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WASHINGTON-The credit union lobby knows it is taking a big political gamble by waging a new campaign to defeat the just-completed bank reform bill on the basis of an amendment that would set price controls on debit card interchange but the hope is it will have few lasting effects in a town where today's political enemies are often tomorrow's allies.

"There are no recriminations going forward," said outgoing CUNA President Dan Mica, of the potential that the newly established credit union opposition to the landmark bill will harm credit unions' relationships with the Democrat leaders in the House and Senate who pushed the bank bill to conclusions two weeks ago.

The formal credit union lobby-CUNA and NAFCU-pulled their support for the bill and called on all credit union executives to contact their members of Congress to urge a "no" vote on final passage after leaders agreed last week to include the interchange amendment.

"Our board voted to oppose the bill," said Mica, who is retiring from CUNA next week. "We negotiated as hard as we could; we got as much as we could, but it wasn't changed enough."

But Mica, who spent four terms in Congress before going to CUNA 14 years ago, said he expects little fall-out from the newly established credit union opposition-even as the bill is widely expected to be voted into passage this week. "That's politics," he said. "In Washington there's always another day, there's always another battle."

"I've always said in Washington, it's the issue. Your best friend today is your enemy tomorrow," said Fred Becker, president of NAFCU, which, like CUNA, found itself partnering with the American Bankers Association and the Independent Community Bankers Association in the unsuccessful effort to defeat the interchange amendment.

Both leaders expressed confidence their opposition to the bill favored by key congressional leaders will have no lasting impact on the credit union lobby.

Among the leaders favoring the bill was Illinois Sen. Richard Durbin, the second most-powerful Democratic senator who authored the interchange amendment and who expressed his distaste for the approach by CUNA in an angry letter to Mica early in the fight. But Mica said he believes Durbin, a long-time credit union support, will continue to be an ally. "I will tell you this, Dick Durbin considers himself and has been for 25 to 30 years, a friend of the credit union system," said Mica.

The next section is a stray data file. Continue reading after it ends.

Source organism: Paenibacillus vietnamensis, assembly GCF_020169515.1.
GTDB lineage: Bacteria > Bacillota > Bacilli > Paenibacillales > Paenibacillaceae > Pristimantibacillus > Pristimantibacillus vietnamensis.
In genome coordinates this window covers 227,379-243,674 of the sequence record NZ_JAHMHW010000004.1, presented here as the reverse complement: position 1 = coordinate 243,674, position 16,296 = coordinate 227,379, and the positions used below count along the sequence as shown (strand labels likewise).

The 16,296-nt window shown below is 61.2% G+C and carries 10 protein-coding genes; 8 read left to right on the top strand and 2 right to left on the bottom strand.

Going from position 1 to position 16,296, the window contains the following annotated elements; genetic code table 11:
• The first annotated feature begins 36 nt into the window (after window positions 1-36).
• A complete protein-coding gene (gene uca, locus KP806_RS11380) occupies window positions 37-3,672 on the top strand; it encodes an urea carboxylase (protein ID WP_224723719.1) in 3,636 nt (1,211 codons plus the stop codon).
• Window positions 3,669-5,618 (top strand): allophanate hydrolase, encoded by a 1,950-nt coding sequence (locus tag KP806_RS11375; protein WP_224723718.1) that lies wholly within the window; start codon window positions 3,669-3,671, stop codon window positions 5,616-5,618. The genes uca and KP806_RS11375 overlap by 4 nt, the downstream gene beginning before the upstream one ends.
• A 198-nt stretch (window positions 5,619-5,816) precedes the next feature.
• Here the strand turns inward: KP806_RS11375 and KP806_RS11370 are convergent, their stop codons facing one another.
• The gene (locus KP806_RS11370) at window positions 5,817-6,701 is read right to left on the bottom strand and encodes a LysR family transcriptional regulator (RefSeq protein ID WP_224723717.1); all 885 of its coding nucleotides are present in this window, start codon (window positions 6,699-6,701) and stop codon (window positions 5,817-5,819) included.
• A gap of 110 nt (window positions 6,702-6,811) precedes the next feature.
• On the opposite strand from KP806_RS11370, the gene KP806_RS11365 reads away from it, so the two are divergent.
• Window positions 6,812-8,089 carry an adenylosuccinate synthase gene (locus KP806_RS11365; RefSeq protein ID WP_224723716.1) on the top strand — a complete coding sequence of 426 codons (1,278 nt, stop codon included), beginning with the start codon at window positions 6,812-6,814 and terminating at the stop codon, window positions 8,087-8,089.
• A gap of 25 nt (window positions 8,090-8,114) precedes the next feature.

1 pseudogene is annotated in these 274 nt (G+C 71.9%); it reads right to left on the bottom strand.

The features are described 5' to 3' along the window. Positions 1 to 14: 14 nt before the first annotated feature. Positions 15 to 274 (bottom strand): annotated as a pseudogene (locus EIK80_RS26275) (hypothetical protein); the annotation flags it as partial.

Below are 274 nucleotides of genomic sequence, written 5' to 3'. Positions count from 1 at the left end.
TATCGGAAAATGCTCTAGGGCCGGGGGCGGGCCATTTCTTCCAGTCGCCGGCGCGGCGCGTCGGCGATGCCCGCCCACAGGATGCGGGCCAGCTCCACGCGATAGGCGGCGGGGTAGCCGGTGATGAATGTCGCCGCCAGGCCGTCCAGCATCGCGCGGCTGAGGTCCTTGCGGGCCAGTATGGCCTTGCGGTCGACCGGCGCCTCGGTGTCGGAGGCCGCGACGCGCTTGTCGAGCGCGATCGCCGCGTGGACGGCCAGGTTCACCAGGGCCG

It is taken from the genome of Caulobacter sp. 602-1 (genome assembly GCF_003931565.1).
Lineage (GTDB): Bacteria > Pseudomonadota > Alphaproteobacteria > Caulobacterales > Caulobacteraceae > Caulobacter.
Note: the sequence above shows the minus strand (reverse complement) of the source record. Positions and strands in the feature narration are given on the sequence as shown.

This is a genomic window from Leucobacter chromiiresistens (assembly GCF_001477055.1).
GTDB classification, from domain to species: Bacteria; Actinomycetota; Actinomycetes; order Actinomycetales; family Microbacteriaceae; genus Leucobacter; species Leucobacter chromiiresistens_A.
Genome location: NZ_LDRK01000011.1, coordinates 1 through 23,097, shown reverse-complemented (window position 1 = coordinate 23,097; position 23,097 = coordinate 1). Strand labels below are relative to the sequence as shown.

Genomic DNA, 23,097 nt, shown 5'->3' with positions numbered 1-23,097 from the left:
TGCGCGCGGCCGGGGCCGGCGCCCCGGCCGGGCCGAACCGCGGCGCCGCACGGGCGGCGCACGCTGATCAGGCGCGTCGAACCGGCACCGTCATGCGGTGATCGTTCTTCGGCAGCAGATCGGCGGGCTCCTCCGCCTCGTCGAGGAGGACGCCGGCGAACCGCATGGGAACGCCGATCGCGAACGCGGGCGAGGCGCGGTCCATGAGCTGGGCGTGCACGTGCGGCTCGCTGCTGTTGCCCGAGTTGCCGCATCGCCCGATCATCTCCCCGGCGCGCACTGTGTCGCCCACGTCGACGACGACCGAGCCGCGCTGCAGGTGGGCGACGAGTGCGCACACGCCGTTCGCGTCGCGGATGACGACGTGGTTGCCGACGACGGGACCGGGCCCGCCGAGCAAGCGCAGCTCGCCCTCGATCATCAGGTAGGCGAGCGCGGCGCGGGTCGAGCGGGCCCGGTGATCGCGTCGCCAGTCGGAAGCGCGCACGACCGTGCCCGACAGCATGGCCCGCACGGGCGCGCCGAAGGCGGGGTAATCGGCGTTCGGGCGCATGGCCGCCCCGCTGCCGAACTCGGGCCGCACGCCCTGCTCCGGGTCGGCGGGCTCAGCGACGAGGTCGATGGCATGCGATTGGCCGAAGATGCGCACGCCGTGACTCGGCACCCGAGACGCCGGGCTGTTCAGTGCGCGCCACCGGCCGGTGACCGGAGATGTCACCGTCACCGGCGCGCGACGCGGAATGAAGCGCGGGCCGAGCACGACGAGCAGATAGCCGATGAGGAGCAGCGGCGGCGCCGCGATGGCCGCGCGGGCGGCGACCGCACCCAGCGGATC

Holding A Grudge Would Be 'Silly'

NAFCU's Becker cited the practicality of Washington lobbying. "It would be silly to hold a grudge," he said. "There may be some time when he needs out help...That's the way Washington works."

Mica noted that despite their disagreement on this bill, credit unions are going to have to work with Congress going forward on legislation that interests them. For one, they are still hoping to get the long-sought increase in the member business loan limits passed. In fact, there were signs last week that may finally come to fruition.

Meantime, congressional staffers were working over the weekend on several "tweaks" to the interchange amendment aimed at minimizing its potential impact on credit unions and community banks.

Among those are provisions that would broaden the Federal Reserve's ability to consider costs associated with issuing debit cards when determining a reasonable interchange fee; certain anti-discrimination language that would bar retailers from favoring cards issued by big banks that come under the Fed's price controls directly; and the requirement for the Fed to conduct a study of the interchange amendment's impact on credit unions and community banks. Read more about what else is in the bill in the related story at right.

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